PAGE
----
Individuals were identified using the field guide of Medellin et al. (2008). Each individual was handled and sacrificed according to the recommendations of the American Society of Mammalogists (Gannon & Sikes, 2007).

Immediately after sacrificing with intrathoracic injection of sodium pentobarbital, testicles were obtained from bats and each was cut longitudinally in half and fixed in Bouin solution for 8 hours; after fixation, they were kept in 70% ethanol until processed with the technique of embedding in paraffin. Tissues were cut on a microtome, 6-µm thickness, and were stained with hematoxylin and eosin and Methyl Green Pyronin (Estrada et al., 1982).

Morphometric analysis was performed independently by two observers who measured the diameter of the seminiferous tubules (taking into account the middle part of the longitudinal plane of each tubule) and the space between the seminiferous tubules, using an optical microscope under a 40X objective lens. Cell counting and measurements were carried out on nine randomly selected microscope fields in 3 slices of testicular tissue from each animal. Images were obtained from microscopic fields, cell types on the basis of nuclear morphology and cell position within the seminiferous epithelium were identified as spermatogonia, spermatocytes, spermatids, Sustentacular and Intestitial cells (Beguelini et al., 2009), to perform the counting. For measurements we used the LSM5 Image Analyzer (Zeiss® Alemania). Mann-Whitney U test was used to compare cell counts and measurements among samples in the Paleontological Studies (PAST) program, ver. 1.81 (Hammer et al., 2001).


June samples showed seminiferous tubules with lesser thickness in the germination epithelium, larger interstitial space between tubules, less number of germination epithelium cells, and absence of spermatids, when compared to September and February samples (p0,05). In contrast, the samples from September and February showed significant increase in the diameter of the seminiferous tubules, thickness of germinal epithelium, and the number of cells in the germinal epithelium when compared to samples from June (p0.05). It is noteworthy that spermatids were only observed in samples obtained in February (Table I and Figure 1).

Table I. Mean morphometric and cell counting values of
seminiferous tubules of Tadarida brasiliensis bats in three months of the year.

Figure 1. (A) Microphotograph of seminiferous tubules (T) corresponding to the month of June showing increased intertubular space (double arrow) (Hematoxilin and Eosine stain, x10). Leydig's cells (LC) can be seen in the interstitial space. (B) Microphotograph showing increased cell number in the seminiferous epithelium and a decrease in the interstitial space in samples from September (Methyl Green Pyronin stain, x20). (C) Seminiferous tubules with high number of cell in the germinal epithelium in samples from February (Hematoxilin and Eosine stain, x20). (D) Seminiferous tubules from samples from February in which spermatids (SC) can be seen (arrows) (Methyl Green Pyronin stain, x40).


Morphometric studies on chiropteran's seminiferous tubules are scarce. Our study describes for the first time the morphometric characteristics of the testicular parenchyma of T. brasiliensis that inhabit an urban environment in Mexico City in three periods of the year.

Krutzsch et al., reported for T. brasiliensis caught in southern United States, histological annual changes in testicles. During summer, primary spermatocytes began dividing, and seminiferous tubules were small; in autumn, seminiferous tubules began to enlarge; from November to December, primary and secondary spermatocytes were more abundant and Sertoli cells with spermatids were prominent; by winter, sperm was more abundant in seminiferous tubules, and a few sperm was present in the epididymis. These qualitative results agree with our quantitative findings and together, these data indicate that the greatest reproductive activity in T. brasiliensis males can be seen at the end of winter.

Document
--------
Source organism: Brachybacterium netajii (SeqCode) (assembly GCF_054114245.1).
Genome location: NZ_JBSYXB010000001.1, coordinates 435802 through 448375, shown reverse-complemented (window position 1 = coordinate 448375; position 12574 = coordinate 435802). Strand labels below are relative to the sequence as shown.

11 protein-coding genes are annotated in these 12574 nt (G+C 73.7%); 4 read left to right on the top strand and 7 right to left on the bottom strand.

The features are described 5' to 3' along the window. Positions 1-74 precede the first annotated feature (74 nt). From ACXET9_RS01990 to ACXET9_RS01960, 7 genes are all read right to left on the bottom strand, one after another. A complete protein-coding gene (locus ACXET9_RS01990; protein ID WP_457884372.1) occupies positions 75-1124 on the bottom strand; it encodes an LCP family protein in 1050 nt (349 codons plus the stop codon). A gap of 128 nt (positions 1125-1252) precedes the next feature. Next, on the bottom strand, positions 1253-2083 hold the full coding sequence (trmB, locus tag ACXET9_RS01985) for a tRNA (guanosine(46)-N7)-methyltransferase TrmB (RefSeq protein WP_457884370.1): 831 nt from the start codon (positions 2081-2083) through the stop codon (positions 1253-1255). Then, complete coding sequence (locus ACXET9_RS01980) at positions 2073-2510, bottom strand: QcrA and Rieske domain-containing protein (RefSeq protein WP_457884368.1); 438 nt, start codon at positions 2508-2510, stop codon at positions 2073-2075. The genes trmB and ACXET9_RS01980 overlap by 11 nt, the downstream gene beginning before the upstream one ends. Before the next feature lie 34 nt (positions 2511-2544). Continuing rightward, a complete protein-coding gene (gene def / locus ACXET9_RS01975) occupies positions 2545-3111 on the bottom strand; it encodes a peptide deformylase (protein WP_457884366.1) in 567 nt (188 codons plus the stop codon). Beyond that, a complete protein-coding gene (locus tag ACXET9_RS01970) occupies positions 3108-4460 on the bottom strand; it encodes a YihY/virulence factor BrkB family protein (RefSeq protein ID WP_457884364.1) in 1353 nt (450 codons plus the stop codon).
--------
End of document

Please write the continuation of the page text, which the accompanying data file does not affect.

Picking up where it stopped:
For most mammals, it is known that seasonal changes in the reproductive activity could be related with factors such as food availability and relative humidity and temperature (Fietz et al., 2005). In this regards, there are studies that indicate that the reproductive patterns of bats are associated to the magnitude of climatic fluctuations and to the variability in food availability throughout the year (Romano et al., 1999; Racey & Entwistle).

Studies carried out in the southern hemisphere confirm that the reproductive activity of male T. brasiliensis reaches its highest level during winter, although the temporal pattern is inverted due to the differences in latitude. In a study performed in northern Argentina, authors observed an increase in interstitial space and presence of Sustentacular cells and some spermatogonia in the testicles of animals captured between the months of October and March, which corresponds to spring and summer in that hemisphere.

Our results contribute to the understanding of the complex structuring of migratory T. brasiliensis populations in the northern hemisphere. The available information suggests that breeding of migratory populations occurs in transitory refuges in northern Mexico during February to March, just at the time when females return to summer refuges (Russell et al., 2005).

Together, our results indicate the existence of variations in the reproductive activity of T. brasiliensis throughout the year. These results suggest that there is a significant reduction in sexual activity during summer. Understanding the feeding behavior and reproductive-cycle patterns of T. brasiliensis in urban areas allows the identification of periods and areas that are critical for their conservation. These studies are essential for the understanding of the role of the T. brasilensis colony in the urban ecosystem from south of Mexico City.


Thank our students Christian Cerecedo Galindo and Laura Gonzalez Rodríguez for their contribution in field and laboratory work.


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Correspondence to:

Dr. Juan J. Pérez-Rivero

Departamento de Producción Agrícola y Animal
Universidad Autónoma Metropolitana Unidad Xochimilco
Calzada del Hueso 1100 colonia Villa Quietud Delegación Coyoacán
Ciudad de México, CP 04960


Received: 29-11-2012
Accepted: 10-08-2013